— It’s Wednesday, January 5, 2022. It’s the fifth day of the year and the 15th day of winter.

It’s the 241st anniversary of the capture of Richmond, Virginia, by British forces fighting the American Revolution. They were led by Gen. Benedict Arnold, who defected from the Americans the prior year when he unsuccessfully tried to surrender West Point for a nifty payoff.

Despite other acts of treason against this country – the so-called Confederate States of America comes quickly to mind – the name Benedict Arnold has been synonymous with “traitor” for more than two centuries. 

Perhaps that will change after what happened one year ago tomorrow. If I had to do a word association, the first word I think of when I hear “Trump” is “treason.”

— I haven’t written a post for this blog in a very long time – more than a year. 

I have no answer for why. I’m still pretty opinionated – and I haven’t become any less concerned about things going on around us. But, for some reason, I haven’t been motivated to write.

That’s going to change in 2022. Or at least that’s my New Year’s plan – I don’t like to call it a resolution, but you get the idea.

But I want to start slowly. So I’ll briefly describe five issues I’ve been thinking about that will be my focus over the next weeks and months.


One thing compounds the gloom of early January 2022: There’s no certainty there will be a baseball season when spring finally arrives.

Last month, the owners locked out the players. The two sides are supposed to be negotiating a new collective bargaining agreement. 

The owners claim to have acted to give some urgency to negotiations – of which there haven’t been any of substance since the lockout began. It could be that the fact there are no games in December defeats the notion of urgency.

Let’s solve this thing, guys. Now.


I don’t know if too many other people noticed, but there’s a realistic chance Russia might invade the parts of Ukraine it hasn’t already occupied.

This is an international crisis. It just doesn’t seem to carry the urgency one would think it should. Will the United States do anything to counteract this? Will it have any allies in doing so? 

These seem like more important questions than whether or not Pete Davidson is dating Kim Kardashian.


On Monday, people driving on I-95 in Virginia were trapped – some for more than a day – by a snowstorm.

Yes, there was a lot more snow than was forecast. The weather can pull surprises.

But 27 hours in a car or truck? Really? There was no way to get those people moving?

I find that hard to believe. I’m sitting inches away from a device that can visually connect to my son in South Korea in the next 15 seconds – and yet we can’t get snow off a road.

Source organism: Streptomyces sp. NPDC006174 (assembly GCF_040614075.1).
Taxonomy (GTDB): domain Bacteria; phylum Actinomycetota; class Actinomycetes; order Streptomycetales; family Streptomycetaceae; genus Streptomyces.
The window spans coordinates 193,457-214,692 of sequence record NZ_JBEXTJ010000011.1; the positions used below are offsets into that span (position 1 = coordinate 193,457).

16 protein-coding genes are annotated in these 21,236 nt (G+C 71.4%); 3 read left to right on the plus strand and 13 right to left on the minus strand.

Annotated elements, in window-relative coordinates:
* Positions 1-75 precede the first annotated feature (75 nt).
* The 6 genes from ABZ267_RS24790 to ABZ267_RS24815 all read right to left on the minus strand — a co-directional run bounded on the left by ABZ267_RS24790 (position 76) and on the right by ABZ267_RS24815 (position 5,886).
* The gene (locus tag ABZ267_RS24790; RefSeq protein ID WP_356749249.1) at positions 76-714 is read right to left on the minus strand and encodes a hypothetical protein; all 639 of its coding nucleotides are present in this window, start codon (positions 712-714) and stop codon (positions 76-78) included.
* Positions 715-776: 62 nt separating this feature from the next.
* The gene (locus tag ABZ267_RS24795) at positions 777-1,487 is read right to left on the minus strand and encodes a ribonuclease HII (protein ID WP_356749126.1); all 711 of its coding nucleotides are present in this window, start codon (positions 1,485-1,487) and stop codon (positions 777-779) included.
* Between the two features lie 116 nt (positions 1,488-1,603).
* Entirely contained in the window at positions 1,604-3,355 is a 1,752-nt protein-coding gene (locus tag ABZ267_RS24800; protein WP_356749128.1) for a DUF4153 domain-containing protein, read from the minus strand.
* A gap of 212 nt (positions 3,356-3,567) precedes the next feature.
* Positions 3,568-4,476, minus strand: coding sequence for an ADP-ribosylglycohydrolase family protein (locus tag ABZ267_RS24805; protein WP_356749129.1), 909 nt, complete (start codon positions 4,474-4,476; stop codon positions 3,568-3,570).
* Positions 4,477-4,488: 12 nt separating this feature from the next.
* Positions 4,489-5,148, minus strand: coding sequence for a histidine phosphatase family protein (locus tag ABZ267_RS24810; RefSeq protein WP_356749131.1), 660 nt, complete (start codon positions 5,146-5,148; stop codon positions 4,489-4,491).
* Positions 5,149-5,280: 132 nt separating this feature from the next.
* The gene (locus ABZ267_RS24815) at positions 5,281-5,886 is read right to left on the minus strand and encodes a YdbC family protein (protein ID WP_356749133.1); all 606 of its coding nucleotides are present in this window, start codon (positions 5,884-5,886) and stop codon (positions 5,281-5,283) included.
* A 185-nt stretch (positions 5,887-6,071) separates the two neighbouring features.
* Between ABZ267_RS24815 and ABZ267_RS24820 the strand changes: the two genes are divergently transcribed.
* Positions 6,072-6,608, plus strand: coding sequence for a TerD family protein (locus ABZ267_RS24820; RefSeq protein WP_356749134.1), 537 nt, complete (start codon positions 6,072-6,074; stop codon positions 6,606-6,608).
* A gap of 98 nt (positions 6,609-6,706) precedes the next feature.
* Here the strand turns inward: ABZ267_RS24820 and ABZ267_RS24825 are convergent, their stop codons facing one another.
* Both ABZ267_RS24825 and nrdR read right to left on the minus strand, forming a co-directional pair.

We have an infrastructure problem. And it’s not just a problem of more – although more would help. It’s a problem of better – we need better ways of traveling, communicating, feeding and powering. 

We are stuck in a 20th century mindset and not thinking of 21st century solutions.


I’m lucky – nearly two years into this, I haven’t contracted COVID.

I have three shots. I wear KN95 masks. I do whatever I can to stay 6 feet away from people I don’t know. 

I take this damn pandemic seriously. I feel like I’m doing my part. 

But I’m as sick of this nonsense as you are. Again, if I can tap on my iPhone and talk to my son 7,000 miles away in seconds, the wherewithal must be there to end this pandemic. 

And, by the way, if you’re one of these anti-mask, anti-vax nut jobs, congratulations! You’ve prolonged what should have been a short, painful outbreak into a long, even more painful one. 

First prize should be a home in a cave somewhere far away from the rest of us.


When I went to bed early on Nov. 9, 2016, after Donald Trump somehow won the presidency, I thought about how the security I’ve had as an American was about to change dramatically – and actually wept.

Nothing that’s happened since that dark morning has convinced me otherwise. 

We’ve come to expect that people will work, grow old and live in peace. We’ve come to expect that social progress will address long-standing wrongs and make everyone’s life more prosperous and secure. We’ve been living an ideal of equality among Americans, not superiority of some over others.

How do we get back to that concept from where we are right now? Especially after what nearly happened a year ago tomorrow?

I’ll write more about that then.


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